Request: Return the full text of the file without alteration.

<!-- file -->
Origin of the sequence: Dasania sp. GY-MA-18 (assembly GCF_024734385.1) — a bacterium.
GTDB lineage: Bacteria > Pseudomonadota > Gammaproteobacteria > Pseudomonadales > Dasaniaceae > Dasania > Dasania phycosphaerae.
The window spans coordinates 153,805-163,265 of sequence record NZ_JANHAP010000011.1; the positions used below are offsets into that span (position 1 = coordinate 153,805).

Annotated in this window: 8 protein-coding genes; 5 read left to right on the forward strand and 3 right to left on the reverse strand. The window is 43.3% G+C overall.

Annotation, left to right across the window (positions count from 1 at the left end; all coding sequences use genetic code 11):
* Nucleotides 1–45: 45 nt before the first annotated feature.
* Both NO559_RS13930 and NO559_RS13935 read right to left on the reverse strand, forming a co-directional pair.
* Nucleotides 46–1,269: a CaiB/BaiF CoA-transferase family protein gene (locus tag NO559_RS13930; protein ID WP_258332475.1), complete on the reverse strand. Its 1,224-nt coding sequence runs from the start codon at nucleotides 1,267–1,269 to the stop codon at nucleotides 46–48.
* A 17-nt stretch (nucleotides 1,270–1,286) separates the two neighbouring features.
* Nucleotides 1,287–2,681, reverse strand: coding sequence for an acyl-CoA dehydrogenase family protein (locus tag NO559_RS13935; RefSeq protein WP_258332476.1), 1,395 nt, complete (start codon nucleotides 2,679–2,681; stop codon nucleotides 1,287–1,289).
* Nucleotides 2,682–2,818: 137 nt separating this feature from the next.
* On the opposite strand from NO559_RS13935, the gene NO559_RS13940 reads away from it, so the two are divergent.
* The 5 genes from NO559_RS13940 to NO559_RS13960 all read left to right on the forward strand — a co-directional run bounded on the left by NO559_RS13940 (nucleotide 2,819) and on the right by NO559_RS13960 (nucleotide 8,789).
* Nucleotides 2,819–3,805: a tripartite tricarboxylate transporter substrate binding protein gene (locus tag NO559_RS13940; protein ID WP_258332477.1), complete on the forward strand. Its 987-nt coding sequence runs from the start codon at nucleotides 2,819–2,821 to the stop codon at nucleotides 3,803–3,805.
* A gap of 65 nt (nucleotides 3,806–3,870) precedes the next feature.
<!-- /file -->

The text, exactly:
Origin of the sequence: Dasania sp. GY-MA-18 (assembly GCF_024734385.1) — a bacterium.
GTDB lineage: Bacteria > Pseudomonadota > Gammaproteobacteria > Pseudomonadales > Dasaniaceae > Dasania > Dasania phycosphaerae.
The window spans coordinates 153,805-163,265 of sequence record NZ_JANHAP010000011.1; the positions used below are offsets into that span (position 1 = coordinate 153,805).

Annotated in this window: 8 protein-coding genes; 5 read left to right on the forward strand and 3 right to left on the reverse strand. The window is 43.3% G+C overall.

Annotation, left to right across the window (positions count from 1 at the left end; all coding sequences use genetic code 11):
* Nucleotides 1–45: 45 nt before the first annotated feature.
* Both NO559_RS13930 and NO559_RS13935 read right to left on the reverse strand, forming a co-directional pair.
* Nucleotides 46–1,269: a CaiB/BaiF CoA-transferase family protein gene (locus tag NO559_RS13930; protein ID WP_258332475.1), complete on the reverse strand. Its 1,224-nt coding sequence runs from the start codon at nucleotides 1,267–1,269 to the stop codon at nucleotides 46–48.
* A 17-nt stretch (nucleotides 1,270–1,286) separates the two neighbouring features.
* Nucleotides 1,287–2,681, reverse strand: coding sequence for an acyl-CoA dehydrogenase family protein (locus tag NO559_RS13935; RefSeq protein WP_258332476.1), 1,395 nt, complete (start codon nucleotides 2,679–2,681; stop codon nucleotides 1,287–1,289).
* Nucleotides 2,682–2,818: 137 nt separating this feature from the next.
* On the opposite strand from NO559_RS13935, the gene NO559_RS13940 reads away from it, so the two are divergent.
* The 5 genes from NO559_RS13940 to NO559_RS13960 all read left to right on the forward strand — a co-directional run bounded on the left by NO559_RS13940 (nucleotide 2,819) and on the right by NO559_RS13960 (nucleotide 8,789).
* Nucleotides 2,819–3,805: a tripartite tricarboxylate transporter substrate binding protein gene (locus tag NO559_RS13940; protein ID WP_258332477.1), complete on the forward strand. Its 987-nt coding sequence runs from the start codon at nucleotides 2,819–2,821 to the stop codon at nucleotides 3,803–3,805.
* A gap of 65 nt (nucleotides 3,806–3,870) precedes the next feature.